By Carter B. Horsley
Day sales in auction departments that have
evening auctions usually are a bit lackluster and overstuffed
with works that are not of the highest quality.
The day sales at Christie's of Post-War and
Contemporary Art Nov. 12, 2003, were therefore unusually successful
as more than 80 percent of the offered lots sold for a total of
more than $23 million with many lots exceeding their high estimates.
Lot 397, "La Lune," by Nike de Saint
Phalle (1930-2002), for example, sold for $365,000 including the
buyer's premium, a bit more than double its pre-sale low estimate.
The glass tile, mirror tile and painted polyester sculpture was
exhibited in the lobby at Christie's. It is 118 inches high and
both charming and dazzling. It is one of a series of three unique
works of which it was the only mirrored version. One of the others
is at the Tarot Garden in Garaviccio, Italy, and the third is
in the Musée d'Art et d'Historie in Fribourg, Switzerland.
Lot 396, "Six Random Lines
Eccentric II," a kinetic stainless steel sculpture by George
Rickey (1907-2002), stood outside the auction house during the
Contemporary Art exhibitions. The 170-inch-high sculpture was
executed in 1992 and is one of an edition of three. It sold for
$209,100 and had had a low pre-sale estimate of $180,000. While
not one of Rickey's masterpieces, his work is always delightful
and fascinating and it was easy to imagine a small forest of these
Another sculpture that did
very well was Lot 410, "Murmurous Moto, Maestro," by
John Chamberlain (b. 1927). The 73 1/8-inch high painted and chromium
plated steel sculpture was exhibited in the auction house's rotunda
during the exhibitions. It had a pre-sale high estimate of $200,000
and sold for $567,000. While many of Chamberlain's works are made
from different colored automobile parts, this handsome work was
all black. It was made in 1991. A more colorful and more asymmetrical
Chamberlain sculpture, Lot 380, "Gangster of Love,"
also did well, selling for $365,000, way above its pre-sale high
estimate of $200,000. The 90-inch work was created in 1985.
Another sculpture that did
spectacularly was Lot 412, "Does the Whale Diminish,"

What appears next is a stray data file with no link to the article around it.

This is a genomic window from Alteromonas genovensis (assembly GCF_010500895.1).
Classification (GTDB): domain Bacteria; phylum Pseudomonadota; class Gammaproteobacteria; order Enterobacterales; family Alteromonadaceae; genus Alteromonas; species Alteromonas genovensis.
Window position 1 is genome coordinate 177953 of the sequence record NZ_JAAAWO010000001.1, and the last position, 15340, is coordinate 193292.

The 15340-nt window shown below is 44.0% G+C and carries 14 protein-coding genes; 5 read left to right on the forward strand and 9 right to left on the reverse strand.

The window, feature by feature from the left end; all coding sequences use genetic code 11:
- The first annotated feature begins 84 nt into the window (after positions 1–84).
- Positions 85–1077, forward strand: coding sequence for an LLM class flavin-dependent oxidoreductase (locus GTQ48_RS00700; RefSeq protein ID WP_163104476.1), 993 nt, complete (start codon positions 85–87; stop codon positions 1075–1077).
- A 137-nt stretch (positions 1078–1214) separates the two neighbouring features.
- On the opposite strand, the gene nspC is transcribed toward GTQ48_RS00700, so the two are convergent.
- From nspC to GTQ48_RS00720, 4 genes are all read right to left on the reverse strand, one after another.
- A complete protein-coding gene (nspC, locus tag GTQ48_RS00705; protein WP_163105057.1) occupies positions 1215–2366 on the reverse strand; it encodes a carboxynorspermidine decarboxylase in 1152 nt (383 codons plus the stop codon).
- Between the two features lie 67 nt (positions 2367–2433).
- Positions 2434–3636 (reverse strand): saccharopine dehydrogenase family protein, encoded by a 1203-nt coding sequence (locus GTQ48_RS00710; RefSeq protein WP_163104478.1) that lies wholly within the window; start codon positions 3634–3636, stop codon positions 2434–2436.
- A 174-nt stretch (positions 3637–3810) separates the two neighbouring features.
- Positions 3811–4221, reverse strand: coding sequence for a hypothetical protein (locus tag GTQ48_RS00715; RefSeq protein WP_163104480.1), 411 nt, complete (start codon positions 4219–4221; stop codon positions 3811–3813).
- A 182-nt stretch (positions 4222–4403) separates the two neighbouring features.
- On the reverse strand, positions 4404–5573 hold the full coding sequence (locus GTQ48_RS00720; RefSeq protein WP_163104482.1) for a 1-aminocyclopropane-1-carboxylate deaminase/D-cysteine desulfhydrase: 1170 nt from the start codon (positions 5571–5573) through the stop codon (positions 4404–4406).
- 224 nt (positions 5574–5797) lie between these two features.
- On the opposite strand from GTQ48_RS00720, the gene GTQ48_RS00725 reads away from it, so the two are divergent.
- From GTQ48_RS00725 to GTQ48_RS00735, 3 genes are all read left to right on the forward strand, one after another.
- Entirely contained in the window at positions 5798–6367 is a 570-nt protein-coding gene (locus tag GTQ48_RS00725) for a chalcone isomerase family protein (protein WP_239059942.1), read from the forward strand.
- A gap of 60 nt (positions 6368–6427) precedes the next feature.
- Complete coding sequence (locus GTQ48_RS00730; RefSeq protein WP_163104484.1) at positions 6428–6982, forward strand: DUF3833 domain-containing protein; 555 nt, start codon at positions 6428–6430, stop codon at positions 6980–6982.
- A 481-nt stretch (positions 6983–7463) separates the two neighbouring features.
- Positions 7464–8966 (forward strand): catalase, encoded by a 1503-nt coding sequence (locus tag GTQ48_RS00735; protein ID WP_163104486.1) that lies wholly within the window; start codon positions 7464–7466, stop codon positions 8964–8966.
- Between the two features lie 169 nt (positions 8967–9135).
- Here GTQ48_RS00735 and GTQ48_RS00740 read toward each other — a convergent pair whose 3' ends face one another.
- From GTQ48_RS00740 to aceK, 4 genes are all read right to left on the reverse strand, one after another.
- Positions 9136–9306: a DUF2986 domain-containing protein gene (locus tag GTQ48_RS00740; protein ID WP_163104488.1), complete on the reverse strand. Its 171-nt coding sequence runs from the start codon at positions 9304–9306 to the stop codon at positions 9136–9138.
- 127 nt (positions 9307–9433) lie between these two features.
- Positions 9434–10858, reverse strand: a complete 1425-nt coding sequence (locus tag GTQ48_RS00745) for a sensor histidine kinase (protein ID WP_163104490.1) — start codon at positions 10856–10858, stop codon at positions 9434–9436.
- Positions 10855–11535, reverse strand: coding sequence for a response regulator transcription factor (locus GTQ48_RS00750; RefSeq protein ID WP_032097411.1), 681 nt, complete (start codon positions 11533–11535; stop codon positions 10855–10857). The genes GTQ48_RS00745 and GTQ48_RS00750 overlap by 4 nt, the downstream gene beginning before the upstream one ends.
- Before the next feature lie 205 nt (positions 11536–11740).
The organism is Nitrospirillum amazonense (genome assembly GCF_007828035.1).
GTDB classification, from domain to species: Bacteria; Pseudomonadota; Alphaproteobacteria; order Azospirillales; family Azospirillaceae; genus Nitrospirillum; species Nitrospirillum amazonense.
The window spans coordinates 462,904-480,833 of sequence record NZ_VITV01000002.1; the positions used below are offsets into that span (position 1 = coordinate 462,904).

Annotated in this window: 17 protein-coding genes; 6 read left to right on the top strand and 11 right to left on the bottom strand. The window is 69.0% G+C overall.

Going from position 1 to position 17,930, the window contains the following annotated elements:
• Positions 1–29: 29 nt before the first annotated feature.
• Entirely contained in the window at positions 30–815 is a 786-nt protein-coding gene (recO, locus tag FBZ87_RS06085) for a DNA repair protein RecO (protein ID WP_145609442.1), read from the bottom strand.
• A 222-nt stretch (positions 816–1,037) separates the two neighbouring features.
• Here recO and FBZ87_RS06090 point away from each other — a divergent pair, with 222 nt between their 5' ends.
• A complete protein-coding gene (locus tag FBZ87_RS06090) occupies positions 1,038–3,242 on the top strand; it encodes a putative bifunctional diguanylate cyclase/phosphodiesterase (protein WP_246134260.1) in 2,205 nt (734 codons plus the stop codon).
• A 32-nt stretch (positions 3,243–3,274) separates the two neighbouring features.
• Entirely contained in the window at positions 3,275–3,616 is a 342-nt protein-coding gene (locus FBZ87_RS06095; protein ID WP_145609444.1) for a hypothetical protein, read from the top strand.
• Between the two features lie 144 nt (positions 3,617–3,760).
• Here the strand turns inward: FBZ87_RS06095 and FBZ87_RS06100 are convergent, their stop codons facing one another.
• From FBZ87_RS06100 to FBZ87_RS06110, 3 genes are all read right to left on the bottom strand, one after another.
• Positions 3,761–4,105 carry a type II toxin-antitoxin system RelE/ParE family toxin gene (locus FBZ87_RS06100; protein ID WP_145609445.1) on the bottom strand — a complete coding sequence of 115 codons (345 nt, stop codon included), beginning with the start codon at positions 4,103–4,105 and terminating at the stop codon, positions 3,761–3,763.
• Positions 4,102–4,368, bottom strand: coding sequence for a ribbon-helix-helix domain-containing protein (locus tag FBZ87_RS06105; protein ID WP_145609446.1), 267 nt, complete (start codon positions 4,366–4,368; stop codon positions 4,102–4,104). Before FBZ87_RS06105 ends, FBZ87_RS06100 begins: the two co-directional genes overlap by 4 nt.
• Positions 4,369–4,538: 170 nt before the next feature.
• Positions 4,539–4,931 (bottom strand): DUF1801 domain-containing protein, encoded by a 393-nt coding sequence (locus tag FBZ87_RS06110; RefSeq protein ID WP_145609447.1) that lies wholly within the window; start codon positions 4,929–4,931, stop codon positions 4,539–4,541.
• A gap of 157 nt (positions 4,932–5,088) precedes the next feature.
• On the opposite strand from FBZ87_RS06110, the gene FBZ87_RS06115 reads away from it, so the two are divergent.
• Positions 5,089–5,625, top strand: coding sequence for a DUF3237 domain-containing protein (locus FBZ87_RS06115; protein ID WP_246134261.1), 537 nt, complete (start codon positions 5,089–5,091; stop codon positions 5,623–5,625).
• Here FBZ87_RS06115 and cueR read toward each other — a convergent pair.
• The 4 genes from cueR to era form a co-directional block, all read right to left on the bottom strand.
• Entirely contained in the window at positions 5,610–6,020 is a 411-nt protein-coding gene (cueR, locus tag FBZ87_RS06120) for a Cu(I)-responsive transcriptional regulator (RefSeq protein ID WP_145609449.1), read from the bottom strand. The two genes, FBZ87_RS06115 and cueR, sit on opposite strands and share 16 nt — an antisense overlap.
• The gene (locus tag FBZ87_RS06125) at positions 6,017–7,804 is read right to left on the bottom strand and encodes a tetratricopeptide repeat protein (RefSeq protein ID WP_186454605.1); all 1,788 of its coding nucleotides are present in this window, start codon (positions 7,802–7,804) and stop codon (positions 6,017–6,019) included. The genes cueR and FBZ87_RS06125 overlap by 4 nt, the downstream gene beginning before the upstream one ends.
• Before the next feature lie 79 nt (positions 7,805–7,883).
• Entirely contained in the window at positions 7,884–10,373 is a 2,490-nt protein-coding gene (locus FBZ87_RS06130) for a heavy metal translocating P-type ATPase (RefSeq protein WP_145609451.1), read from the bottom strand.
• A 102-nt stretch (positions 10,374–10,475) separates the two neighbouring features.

a 144-inch-wide oil, oilstick and enamel on aluminum sculpture
by Frank Stella (b. 1936). The work was executed in 1988 and had
a pre-sale high estimate of $150,000. It sold for $612,300! Another
Stella sculpture, however, Lot 364, "Jarama 2X," a 136-inch-wide
wall relief on corrugated aluminum and metal that was created
in 1981, had a low estimate of $150,000 and failed to sell despite
its quite rhythmic composition.
A very good sculpture by Louise
Nevelson (1900-1988), Lot 408, "Maquette for Monumental Sculpture
XIV, also exceeded its high estimate. It sold for $31,070, nicely
over its $25,000 high estimate. The 25-inch-high black painted
wood sculpture was one of Nevelson's better creations.
Lot 358, "Woman in Blue
(After Matisse)," a 1985 synthetic polymer and silkscreen
inks on canvas by Andy Warhol (1928-1987) soared above its $500,000
pre-sale high estimate to sell for $746,700. The 52-by-42-inch
work was painted in 1985 and was the black cover illustration
of the morning catalogue. One of Warhol's terribly ubiquitous
"Flowers," Lot 336, a 1964 synthetic polymer and silkscreen
inks on canvas, 24 inches square, failed to sell. It had an estimate
of $350,000 to $450,000.
The red, white, blue and black sculptures and
paintings and drawings by Jean Dubuffet (1901-1985) are, along
with most of Alexander Calder's creations except for his clunky
large metal outdoor sculptures, some of the most happy creations
of the 20th Century. Lot 346, "Polymorphic X," a market
on paper laid down on board, sold for $71,700, more than twice
its pre-sale high estimate. Created in 1971, it measures 15 1/4
by 26 1/4 inches. Dubuffet, of course, had a dark, or more earthy,
side as well in contrast with the eternally optimistic oeuvre
Lot 349, "Untitled (Dragon Rouge et Papillon),"
for example shows a not a very terrifying red dragon focused on